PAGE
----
Ink dating techniques
The dyes in ballpoint inks can consist of up to 50% of the total formulation.Several other ingredients are usually added to the ink to impart specific characteristics.In 1946, several million Reynolds ballpoint pens reached the market in the United States.Ballpoint inks consist of synthetic dyes (sometimes carbon or graphite is also added for permanence) in various glycol solvents or benzyl alcohol.Ballpoint inks made before about 1950 used oil-based solvents such as mineral oil, linseed oil, reci-noleic acid, methyl and ethyl esters of recinoleic acid, glycerin monoricinoleate, coconut fatty acids, sorbi-tal derivatives, and plasticizers such as tricresylpho-sphate.Modern ballpoint inks (post-1950) are referred to as glycol-based inks, because of the common use of ethylene glycol or glycol derivatives as a solvent for the dyes.The composition is basically the same, but this ink does not become fluid until disturbed by the rotation of the ball point in the socket.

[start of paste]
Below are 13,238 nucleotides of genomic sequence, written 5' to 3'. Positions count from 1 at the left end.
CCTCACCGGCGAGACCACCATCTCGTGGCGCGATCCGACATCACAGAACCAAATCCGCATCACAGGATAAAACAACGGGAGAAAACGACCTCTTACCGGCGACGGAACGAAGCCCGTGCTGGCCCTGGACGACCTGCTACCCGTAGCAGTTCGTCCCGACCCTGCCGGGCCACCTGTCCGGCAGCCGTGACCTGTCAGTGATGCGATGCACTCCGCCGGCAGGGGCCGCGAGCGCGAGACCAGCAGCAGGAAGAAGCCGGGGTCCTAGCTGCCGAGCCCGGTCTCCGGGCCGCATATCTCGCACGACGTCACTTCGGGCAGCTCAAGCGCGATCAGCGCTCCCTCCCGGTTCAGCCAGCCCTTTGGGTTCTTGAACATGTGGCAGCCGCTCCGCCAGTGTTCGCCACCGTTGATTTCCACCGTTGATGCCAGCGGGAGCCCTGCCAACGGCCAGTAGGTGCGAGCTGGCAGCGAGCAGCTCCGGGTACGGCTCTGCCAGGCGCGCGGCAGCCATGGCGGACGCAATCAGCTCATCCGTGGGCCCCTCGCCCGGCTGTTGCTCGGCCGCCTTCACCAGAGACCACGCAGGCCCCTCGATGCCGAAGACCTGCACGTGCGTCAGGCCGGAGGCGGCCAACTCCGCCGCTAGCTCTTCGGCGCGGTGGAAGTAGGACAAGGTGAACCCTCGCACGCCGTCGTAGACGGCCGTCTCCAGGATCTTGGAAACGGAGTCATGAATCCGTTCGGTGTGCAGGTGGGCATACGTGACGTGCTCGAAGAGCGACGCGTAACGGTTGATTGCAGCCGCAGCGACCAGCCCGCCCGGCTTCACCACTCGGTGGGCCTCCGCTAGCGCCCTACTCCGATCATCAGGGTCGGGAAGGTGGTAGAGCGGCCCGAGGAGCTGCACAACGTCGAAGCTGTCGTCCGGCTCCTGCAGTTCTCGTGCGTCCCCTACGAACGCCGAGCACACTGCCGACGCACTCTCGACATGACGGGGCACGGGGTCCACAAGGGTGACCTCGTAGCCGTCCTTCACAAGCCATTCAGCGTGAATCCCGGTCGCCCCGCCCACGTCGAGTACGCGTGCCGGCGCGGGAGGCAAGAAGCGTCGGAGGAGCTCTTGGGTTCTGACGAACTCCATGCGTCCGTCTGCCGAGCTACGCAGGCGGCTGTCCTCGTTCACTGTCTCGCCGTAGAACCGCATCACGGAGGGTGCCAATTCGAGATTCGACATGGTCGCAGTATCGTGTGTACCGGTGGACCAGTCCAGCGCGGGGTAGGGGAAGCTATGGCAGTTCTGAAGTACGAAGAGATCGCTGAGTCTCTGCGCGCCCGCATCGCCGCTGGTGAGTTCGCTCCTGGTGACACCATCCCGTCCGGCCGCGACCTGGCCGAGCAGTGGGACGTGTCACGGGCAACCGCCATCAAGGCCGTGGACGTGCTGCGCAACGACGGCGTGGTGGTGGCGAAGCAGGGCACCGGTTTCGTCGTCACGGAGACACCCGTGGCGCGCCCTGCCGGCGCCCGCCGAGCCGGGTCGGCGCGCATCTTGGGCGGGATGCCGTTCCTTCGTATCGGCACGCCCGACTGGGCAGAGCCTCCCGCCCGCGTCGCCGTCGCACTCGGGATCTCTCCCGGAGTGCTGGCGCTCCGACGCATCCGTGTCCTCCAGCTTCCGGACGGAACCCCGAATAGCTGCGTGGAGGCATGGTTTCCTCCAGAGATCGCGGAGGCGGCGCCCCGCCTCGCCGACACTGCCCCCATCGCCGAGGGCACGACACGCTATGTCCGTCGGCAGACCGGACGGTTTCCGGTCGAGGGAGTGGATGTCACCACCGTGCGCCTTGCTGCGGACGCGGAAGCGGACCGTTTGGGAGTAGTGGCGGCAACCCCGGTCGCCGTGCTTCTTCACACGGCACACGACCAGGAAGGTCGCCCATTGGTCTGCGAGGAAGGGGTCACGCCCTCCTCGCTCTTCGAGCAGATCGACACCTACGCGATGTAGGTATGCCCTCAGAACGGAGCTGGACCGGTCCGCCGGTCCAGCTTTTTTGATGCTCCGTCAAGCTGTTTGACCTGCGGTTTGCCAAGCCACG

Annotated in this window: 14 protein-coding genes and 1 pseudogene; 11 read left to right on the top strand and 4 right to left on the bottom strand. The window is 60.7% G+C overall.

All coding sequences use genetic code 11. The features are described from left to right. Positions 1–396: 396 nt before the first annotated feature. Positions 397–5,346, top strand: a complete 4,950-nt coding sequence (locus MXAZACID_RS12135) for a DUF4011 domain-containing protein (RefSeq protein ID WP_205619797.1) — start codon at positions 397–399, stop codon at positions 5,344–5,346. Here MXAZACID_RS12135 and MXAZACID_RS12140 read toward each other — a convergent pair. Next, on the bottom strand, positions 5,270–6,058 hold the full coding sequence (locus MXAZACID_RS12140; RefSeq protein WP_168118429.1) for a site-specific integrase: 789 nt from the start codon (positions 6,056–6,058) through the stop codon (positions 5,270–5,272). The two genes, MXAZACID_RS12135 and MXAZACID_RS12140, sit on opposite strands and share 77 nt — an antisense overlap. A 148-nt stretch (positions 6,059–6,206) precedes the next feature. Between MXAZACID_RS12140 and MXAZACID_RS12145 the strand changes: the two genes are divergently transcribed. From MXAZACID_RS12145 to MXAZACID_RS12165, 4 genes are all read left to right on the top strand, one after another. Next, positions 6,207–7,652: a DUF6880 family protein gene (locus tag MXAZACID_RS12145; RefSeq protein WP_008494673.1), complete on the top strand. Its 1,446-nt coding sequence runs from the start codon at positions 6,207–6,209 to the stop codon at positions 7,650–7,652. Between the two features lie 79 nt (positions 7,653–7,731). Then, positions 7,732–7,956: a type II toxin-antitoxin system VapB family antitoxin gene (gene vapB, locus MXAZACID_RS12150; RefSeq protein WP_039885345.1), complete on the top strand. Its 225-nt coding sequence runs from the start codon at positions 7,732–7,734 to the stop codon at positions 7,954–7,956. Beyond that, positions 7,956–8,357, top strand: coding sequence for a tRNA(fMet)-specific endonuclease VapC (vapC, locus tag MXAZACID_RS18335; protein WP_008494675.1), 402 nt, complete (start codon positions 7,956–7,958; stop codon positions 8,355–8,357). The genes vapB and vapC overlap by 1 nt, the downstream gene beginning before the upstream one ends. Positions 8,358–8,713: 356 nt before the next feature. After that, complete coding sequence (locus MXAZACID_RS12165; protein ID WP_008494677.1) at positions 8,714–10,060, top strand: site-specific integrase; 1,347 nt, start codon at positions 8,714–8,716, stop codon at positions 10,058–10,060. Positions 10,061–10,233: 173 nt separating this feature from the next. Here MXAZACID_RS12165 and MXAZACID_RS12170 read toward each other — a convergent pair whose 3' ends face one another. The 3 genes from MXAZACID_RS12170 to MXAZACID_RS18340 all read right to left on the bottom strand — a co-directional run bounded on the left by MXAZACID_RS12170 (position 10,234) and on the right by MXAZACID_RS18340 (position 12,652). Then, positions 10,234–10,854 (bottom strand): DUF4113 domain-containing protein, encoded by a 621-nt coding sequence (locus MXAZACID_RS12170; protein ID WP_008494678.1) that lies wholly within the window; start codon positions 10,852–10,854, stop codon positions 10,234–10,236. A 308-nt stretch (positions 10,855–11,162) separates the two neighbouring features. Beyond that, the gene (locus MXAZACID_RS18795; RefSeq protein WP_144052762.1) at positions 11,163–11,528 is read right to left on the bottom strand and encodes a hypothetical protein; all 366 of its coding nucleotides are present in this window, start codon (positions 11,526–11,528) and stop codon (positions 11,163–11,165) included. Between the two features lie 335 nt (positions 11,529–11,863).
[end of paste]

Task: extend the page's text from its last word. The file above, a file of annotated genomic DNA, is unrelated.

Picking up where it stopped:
The physical characteristics of these inks are quite different from the standard glycol based ballpoint inks.
Red, green, yellow and other colored chelated dyes are now used for various colored ballpoint inks.
Pressurized ballpoint inks were developed about 1968.
This article describes state of the art procedures for the chemical and physical comparison, identification and dating of inks on questioned documents.
Knowledge of the composition of inks is necessary to understand the reasons for the various methods used to analyze inks.